Early 2016 poll: Rand Paul holds big lead in Iowa
In an early poll conducted in Iowa, the state that holds the first presidential nominating caucus in the country, Kentucky Sen. Rand Paul far outpaced his potential Republican presidential opponents.
A poll conducted by Illinois-based pollster McKeon & Associates for Freedom to Choose PAC, a pro-gun group, found Paul with an early lead over other possible presidential contenders.
The poll, provided to The Daily Caller, surveyed 804 registered Iowa voters using phone interviews. 328 usually participated in the Republican presidential caucuses, and 247 said they usually participated in the Democratic caucuses. The poll was conducted on April 18 and has a margin of error of plus or minus 3.9 percentage points.
Among voters who said they usually took part in the Republican presidential caucuses, 39 percent said they would vote for Paul if the caucuses were held today. Florida Sen. Marco Rubio was in a distant second place with 20 percent. New Jersey Gov. Chris Christie was at 11 percent, former Florida Gov. Jeb Bush was at 10 percent, and Louisiana Gov. Bobby Jindal was tied with former Secretary of State Condoleezza Rice at three percent.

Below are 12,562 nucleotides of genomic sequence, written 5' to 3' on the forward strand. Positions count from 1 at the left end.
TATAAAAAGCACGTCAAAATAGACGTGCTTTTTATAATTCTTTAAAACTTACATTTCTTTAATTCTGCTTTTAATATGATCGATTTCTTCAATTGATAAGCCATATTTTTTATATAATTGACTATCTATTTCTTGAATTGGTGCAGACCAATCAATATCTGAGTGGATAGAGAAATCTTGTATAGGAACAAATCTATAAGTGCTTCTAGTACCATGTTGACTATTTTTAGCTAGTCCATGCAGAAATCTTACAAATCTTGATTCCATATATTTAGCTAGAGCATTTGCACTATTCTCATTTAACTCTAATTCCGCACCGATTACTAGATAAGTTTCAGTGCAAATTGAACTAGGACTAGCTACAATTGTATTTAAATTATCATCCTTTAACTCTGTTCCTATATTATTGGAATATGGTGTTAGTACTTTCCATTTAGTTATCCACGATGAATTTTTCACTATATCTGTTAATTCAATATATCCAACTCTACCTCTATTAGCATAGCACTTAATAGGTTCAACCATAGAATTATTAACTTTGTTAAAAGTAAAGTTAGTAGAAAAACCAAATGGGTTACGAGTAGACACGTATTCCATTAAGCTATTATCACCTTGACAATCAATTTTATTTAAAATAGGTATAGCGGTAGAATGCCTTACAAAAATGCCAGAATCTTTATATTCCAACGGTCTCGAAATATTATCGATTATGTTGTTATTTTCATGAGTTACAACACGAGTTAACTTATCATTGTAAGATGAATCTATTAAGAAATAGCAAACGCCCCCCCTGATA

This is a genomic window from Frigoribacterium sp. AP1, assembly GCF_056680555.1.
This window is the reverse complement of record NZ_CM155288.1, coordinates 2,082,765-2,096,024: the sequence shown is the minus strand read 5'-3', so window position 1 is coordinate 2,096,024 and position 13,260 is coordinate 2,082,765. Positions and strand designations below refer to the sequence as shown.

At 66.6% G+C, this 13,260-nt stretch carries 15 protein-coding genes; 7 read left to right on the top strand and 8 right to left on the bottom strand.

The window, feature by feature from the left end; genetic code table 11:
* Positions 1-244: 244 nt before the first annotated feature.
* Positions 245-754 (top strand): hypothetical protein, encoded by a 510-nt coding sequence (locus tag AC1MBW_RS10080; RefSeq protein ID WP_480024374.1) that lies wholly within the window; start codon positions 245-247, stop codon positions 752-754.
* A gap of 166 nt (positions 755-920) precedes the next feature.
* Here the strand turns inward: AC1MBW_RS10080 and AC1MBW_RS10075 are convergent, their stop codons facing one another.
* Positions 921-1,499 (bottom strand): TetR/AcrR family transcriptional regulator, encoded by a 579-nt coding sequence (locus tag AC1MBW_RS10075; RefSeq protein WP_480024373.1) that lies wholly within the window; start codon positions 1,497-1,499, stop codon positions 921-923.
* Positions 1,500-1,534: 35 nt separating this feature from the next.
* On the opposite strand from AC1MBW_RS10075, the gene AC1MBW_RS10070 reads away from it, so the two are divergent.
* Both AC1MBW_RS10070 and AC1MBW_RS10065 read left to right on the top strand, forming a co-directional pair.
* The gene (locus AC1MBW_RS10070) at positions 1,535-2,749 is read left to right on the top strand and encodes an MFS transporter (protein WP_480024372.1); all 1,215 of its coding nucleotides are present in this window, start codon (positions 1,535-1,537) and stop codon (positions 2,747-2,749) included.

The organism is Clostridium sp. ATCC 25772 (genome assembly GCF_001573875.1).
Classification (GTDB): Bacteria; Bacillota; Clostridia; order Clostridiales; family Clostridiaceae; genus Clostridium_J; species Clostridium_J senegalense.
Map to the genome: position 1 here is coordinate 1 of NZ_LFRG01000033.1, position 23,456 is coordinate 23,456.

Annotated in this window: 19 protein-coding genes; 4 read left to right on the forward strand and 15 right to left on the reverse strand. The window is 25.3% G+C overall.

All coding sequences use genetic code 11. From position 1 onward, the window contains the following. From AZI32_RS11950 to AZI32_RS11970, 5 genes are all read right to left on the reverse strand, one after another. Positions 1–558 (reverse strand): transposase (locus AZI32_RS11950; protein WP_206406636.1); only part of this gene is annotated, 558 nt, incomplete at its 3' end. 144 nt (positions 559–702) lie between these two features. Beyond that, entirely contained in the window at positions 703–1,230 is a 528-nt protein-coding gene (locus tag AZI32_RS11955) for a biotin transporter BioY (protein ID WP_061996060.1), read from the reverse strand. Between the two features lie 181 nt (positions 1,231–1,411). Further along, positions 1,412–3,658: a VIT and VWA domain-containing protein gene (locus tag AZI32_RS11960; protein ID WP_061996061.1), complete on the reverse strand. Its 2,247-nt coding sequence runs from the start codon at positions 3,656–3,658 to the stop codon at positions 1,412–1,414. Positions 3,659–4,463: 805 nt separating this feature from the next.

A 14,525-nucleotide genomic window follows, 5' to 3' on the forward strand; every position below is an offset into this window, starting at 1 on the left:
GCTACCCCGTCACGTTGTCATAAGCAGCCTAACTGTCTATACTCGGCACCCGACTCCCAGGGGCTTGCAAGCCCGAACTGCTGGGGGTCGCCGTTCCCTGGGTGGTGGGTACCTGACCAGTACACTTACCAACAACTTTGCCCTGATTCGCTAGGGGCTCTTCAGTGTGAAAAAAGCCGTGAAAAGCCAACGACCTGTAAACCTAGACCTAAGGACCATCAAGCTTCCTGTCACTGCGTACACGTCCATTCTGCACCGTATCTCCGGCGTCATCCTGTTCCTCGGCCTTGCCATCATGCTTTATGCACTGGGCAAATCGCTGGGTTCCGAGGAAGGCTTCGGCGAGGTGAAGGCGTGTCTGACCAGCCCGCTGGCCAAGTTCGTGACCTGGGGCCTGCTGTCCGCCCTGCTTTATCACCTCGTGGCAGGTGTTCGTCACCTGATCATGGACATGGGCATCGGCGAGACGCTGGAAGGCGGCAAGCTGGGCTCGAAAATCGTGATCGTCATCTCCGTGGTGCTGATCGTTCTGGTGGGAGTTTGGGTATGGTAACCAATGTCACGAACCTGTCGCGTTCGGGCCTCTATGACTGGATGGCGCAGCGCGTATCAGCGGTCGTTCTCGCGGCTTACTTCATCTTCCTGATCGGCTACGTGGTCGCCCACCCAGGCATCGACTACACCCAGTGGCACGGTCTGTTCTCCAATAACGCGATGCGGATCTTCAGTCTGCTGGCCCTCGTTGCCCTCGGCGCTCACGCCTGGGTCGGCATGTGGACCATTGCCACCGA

Paul’s lead was buoyed by his strong support among independent voters, who said they usually attend the Republican caucuses. Sixty-seven percent said they would support Paul. The other 33 percent said they would support Christie.
Among self-identified Republicans, Rubio and Paul ran close, with Rubio getting the support 24 percent and Paul getting the support of 30 percent. Christie’s share of the vote fell to four percent among such voters.
On the Democratic side, former Secretary of State Hillary Clinton held a commanding lead with 43 percent of the vote. Twenty-seven percent said they would support Vice President Joe Biden, and 11 percent would vote for New York Gov. Andrew Cuomo. Nine percent said they would support another candidate.
Asked about the Senate’s recent vote on background checks, 52 percent said they agreed with the Senate’s rejection of the proposal, while 46 percent said they disagreed.